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  33. Thank you for posting this. I really find this blog interesting and informative.

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  34. The layout looks fantastic, I much prefer a lower word count, I like the margins and will like them even more if they have all kinds of goodies stuffed in them.

    Congrats on the completion of your kickstarter project, I'm really excited to see the finished project!!

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  35. You'll be happy to know that we are following your "ideal world" workflow with regards to the timing of artwork commissioning; that's how I aim to do all of the books I work on.

    Dwimmermount is going to get a lot of love and TLC.

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  36.  Great to hear you're on the team Adam.  I'm most familiar with your Shadowrun work and you did some amazing stuff there.  SR20A is one of the best designed RPG books (from a layout standpoint) I've ever seen.

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  37. Awesome, thanks for the update!

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  38. Of course, more words per page means smaller margins and smaller font size. Or less art.  And if you look at James' thoughtful review of "In the Shadow of Mount Rotten," which fits 1,300 words on a page, you'll see that people notice those compromises. ;)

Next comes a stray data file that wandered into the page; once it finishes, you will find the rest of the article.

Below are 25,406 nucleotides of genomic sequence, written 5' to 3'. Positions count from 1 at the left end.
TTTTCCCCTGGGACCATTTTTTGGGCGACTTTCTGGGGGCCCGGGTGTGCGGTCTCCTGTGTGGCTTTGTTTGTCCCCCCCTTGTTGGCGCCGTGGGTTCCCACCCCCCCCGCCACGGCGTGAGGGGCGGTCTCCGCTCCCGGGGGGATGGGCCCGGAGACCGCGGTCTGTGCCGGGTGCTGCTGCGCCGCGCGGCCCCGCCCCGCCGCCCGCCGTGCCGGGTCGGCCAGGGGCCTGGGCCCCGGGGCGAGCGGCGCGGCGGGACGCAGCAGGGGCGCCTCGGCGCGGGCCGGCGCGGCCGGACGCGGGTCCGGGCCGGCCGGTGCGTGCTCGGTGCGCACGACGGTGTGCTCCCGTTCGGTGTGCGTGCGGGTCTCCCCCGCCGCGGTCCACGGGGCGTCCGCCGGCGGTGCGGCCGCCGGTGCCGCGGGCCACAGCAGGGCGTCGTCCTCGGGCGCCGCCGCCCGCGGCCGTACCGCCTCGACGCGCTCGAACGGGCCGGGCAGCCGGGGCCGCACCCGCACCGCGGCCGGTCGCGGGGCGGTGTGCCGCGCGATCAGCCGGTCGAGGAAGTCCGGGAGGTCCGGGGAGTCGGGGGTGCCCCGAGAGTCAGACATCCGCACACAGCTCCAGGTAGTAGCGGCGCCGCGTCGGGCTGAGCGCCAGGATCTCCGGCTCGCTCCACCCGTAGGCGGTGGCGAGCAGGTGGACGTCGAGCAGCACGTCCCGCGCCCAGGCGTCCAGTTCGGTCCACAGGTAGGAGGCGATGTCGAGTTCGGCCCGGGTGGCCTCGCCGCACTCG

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  39. Thank, Dave, I appreciate the kind words!

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  40. Just saw this post. No, the map on the first page is just to quickly show which page the full map is on (the map will typically go near the middle of the chapter to minimize page-flipping.)

    But your idea is ... interesting. Might be hard to do in a super-legible manner given the size of the map. Something to tinker with.

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  41. I am a low-level backer and non-grognard long-time lurker of this blog who was not sure whether I should participate in the Kickstarter, but after having had a chance to look at this preview, I am glad I did - running this will be fun!

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  42. Looking for testplayers for testing Sample Dwimmermount dungeon. It would be online on http://rpol.net.

    You can find me on my blog:  http://grungirpg.blogspot.com/

    Or by mail: grungisghost@gmail.com